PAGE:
January 9 Week in Review


This weekly video program provides our readers with an in-depth review of the latest news, product approvals, FDA rulings, and more. Our Week in Review is a can't miss for the busy pharmacy professional.

Nicole Grassano: Hello and welcome to the Pharmacy Times News Network. I’m Nicole Grassano your host for our Pharmacy Week in Review.

The former International Academy of Compounding Pharmacists has now officially been renamed the Alliance for Pharmacy Compounding, Pharmacy Times reported. The organization’s new logo and website were debuted in December 2019, as the APC aims to represent the entire scope of pharmacy compounding. The APC is an advocate on a number of issues related to patient access to compounded medications, including: encouraging national academies and chapters to seek input from prescribers, and dispensers of compounded bioidentical hormone replacement therapy. The name change follows a relocation of the organization’s headquarters from Houston, Texas to Alexandria, Virginia, in July 2019.

The FDA has released a policy indicating prioritized enforcement against certain unauthorized flavored cartridge-based e-cigarettes products that appeal to children, including fruit and mint flavors, Contemporary Clinic reported. Under this policy, companies that do not cease the manufacture, distribution, and sale of unauthorized flavored cartridge-based e-cigarettes (other than tobacco or menthol) within 30 days risk enforcement actions by the federal agency. The FDA will prioritize enforcement on groups of products that do not have premarket authorization, including: flavored, cartridge-based electronic nicotine delivery systems and electronic nicotine delivery system products targeted to minors. In recent years, the FDA has issued warning letters, and civil money penalities to companies in violation of vaping- and e-cigarette-related policies.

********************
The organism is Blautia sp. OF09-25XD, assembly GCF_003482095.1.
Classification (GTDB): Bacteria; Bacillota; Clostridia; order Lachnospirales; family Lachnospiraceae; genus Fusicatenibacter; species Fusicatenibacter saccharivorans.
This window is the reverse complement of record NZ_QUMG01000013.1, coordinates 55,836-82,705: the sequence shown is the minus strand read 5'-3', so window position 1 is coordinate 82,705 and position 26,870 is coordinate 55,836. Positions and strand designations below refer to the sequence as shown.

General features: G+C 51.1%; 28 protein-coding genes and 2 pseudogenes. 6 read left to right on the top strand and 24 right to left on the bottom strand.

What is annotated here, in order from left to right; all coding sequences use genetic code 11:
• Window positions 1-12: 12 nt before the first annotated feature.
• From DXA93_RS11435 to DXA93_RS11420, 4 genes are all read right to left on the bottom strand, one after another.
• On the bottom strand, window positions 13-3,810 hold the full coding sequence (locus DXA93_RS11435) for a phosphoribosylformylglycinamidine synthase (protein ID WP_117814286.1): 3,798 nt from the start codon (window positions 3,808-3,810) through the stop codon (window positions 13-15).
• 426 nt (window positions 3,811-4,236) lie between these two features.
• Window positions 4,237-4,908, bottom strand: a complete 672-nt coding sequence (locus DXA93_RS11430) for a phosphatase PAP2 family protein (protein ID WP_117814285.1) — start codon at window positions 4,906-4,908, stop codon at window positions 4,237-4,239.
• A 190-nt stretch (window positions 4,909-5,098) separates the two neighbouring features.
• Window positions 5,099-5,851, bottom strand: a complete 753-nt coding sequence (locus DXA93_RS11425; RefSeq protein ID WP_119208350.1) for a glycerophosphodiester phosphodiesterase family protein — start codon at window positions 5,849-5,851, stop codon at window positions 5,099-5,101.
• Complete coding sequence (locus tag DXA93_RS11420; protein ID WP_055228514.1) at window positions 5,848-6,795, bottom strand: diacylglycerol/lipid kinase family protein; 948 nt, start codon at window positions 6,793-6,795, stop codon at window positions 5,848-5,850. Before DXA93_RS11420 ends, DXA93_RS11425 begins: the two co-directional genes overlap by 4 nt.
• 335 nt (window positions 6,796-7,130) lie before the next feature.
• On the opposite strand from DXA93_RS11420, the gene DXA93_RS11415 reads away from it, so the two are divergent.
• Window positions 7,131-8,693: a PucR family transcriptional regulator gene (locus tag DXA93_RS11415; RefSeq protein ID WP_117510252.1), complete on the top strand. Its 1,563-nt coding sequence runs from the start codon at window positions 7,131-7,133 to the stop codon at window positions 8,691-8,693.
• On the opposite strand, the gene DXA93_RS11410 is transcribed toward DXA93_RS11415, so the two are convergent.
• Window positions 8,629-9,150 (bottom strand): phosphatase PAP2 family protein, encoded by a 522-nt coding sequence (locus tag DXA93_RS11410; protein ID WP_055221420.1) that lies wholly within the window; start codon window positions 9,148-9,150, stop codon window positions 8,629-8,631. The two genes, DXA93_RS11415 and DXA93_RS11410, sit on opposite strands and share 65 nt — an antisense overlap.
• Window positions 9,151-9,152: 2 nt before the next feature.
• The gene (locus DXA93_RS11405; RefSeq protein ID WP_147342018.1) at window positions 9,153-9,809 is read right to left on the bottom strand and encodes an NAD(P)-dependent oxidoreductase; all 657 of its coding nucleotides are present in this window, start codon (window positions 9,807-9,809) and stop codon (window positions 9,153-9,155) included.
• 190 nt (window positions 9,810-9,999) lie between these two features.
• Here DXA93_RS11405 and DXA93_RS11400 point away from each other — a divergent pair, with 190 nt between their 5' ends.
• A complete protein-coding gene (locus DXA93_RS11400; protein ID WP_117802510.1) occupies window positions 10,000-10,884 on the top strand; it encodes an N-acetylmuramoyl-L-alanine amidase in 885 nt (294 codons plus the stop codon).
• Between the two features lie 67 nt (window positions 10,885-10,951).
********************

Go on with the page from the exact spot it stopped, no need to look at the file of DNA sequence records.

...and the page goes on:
Coloring and open-studio art therapy can benefit stressed caregivers of patients with cancer, Specialty Pharmacy Times reported. Families of patients with cancer oftentimes experience emotional trauma surrounding the diagnosis. Oncology professionals also experience their own set of negative events, such as avoidance of empathetic care, health problems, and burnout. A mixed-methods study included 2 arts-based approaches for caregivers: single sessions of coloring and open-studio art therapy. Before and after each session, participants were given surveys to self-report their positive and negative feelings, such as stress and anxiety. After both the art therapy and coloring sessions, participants expressed increases in pleasure, and enjoyment. Many expressed a desire to continue to make art in the future, noting that the break from their busy schedules to do art helped them to focus on something other than their caregiving.

Pharmacists may get more questions about Humira, if patients have seen a recent commercial for the prescription medication. In the spot, called “Body of Proof: Dog Walking,” the narrator explains that Humira targets and blocks the source of inflammation that contributes to joint pain and irreversible damage in patients with rheumatoid or psoriatic arthritis. According to the commercial, Humira is a prescription drug meant to treat rheumatoid arthritis and psoriatic arthritis in affected patients when taken regularly as directed.

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Thanks for watching our Pharmacy Week in Review. I’m Nicole Grassano at the Pharmacy Times News Network.

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